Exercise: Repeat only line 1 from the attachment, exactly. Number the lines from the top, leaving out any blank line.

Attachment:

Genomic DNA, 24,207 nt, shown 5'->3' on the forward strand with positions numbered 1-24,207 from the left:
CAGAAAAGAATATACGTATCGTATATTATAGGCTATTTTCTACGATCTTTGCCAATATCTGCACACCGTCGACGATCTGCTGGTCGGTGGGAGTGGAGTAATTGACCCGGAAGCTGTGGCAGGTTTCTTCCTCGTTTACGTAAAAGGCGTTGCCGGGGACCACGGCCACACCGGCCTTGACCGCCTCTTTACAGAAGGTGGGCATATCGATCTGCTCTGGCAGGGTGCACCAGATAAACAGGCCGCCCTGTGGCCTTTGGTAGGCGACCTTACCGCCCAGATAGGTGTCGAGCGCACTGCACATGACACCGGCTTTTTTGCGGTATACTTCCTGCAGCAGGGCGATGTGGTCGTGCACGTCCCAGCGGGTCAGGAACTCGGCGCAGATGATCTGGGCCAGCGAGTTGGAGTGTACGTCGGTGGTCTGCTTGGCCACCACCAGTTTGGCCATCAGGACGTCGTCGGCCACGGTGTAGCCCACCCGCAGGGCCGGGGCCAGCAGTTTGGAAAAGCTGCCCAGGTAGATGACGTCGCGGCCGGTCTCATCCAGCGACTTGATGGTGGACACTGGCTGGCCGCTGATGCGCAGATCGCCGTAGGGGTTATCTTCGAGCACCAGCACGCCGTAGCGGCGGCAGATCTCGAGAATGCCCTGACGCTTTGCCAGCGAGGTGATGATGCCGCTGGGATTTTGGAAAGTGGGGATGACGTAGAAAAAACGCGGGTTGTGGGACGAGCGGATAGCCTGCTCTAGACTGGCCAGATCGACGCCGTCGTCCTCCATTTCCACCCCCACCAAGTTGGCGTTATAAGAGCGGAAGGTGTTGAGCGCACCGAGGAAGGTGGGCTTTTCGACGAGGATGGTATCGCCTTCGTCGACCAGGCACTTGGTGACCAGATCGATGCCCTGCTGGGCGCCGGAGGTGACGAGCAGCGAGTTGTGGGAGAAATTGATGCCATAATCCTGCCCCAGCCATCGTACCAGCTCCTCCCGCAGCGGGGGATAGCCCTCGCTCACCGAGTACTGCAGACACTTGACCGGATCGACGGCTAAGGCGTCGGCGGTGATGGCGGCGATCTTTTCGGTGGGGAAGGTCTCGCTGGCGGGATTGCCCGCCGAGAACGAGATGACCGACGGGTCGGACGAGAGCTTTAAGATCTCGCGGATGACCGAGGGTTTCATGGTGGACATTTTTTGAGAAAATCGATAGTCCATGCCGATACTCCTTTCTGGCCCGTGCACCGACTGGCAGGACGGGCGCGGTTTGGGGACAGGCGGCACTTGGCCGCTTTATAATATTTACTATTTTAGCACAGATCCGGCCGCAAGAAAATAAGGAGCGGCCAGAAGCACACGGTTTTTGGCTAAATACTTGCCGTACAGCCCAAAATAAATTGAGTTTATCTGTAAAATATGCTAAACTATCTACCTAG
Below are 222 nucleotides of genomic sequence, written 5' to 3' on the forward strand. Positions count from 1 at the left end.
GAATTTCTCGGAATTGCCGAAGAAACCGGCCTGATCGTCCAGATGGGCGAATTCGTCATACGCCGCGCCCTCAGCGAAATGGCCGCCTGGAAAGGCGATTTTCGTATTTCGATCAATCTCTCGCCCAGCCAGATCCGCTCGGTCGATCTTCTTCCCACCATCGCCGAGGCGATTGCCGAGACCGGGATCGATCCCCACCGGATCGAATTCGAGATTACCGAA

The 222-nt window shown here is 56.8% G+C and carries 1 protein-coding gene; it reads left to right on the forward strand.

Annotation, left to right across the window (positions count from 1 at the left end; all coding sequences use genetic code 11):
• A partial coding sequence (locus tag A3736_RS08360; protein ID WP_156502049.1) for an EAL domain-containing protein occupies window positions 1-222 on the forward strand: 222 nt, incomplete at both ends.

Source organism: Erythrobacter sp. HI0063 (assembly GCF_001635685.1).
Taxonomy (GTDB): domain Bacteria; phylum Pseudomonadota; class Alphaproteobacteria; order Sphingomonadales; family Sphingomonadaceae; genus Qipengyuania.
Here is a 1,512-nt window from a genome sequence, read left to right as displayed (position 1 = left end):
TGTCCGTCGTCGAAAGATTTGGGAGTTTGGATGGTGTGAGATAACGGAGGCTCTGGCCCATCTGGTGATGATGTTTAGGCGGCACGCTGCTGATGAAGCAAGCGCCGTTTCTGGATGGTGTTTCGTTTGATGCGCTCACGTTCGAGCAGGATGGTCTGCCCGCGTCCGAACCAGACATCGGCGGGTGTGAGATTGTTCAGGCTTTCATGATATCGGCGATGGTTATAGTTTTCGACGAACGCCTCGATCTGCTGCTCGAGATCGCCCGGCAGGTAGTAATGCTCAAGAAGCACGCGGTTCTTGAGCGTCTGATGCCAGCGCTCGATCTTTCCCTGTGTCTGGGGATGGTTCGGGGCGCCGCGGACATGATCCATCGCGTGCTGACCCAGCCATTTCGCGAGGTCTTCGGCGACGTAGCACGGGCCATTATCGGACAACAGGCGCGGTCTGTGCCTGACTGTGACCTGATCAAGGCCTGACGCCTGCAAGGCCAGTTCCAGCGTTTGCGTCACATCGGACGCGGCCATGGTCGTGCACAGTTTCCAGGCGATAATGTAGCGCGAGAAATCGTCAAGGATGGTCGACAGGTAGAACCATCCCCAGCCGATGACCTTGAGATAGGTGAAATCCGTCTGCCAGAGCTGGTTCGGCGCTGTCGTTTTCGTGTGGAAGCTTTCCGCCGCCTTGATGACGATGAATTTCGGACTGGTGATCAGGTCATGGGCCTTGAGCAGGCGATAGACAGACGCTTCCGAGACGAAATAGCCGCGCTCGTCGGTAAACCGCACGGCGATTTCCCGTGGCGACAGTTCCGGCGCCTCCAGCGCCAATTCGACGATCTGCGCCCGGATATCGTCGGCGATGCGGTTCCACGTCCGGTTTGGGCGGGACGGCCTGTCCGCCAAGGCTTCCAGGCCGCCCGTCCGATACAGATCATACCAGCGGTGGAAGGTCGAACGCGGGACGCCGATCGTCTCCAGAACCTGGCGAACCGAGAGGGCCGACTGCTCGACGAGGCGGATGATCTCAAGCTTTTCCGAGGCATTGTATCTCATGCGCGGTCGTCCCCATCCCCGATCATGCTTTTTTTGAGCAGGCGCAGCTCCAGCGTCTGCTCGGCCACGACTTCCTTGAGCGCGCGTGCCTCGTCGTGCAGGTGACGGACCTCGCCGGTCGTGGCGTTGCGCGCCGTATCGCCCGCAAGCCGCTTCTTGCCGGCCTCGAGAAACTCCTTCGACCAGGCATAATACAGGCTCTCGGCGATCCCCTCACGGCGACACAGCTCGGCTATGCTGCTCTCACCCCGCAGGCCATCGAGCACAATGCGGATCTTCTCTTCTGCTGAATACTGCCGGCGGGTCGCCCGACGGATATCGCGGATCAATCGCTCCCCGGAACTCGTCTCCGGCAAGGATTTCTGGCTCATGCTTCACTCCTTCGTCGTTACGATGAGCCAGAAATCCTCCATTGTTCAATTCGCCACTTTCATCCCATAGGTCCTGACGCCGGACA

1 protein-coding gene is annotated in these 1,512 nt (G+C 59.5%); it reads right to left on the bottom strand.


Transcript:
Genomic DNA, 24,207 nt, shown 5'->3' on the forward strand with positions numbered 1-24,207 from the left: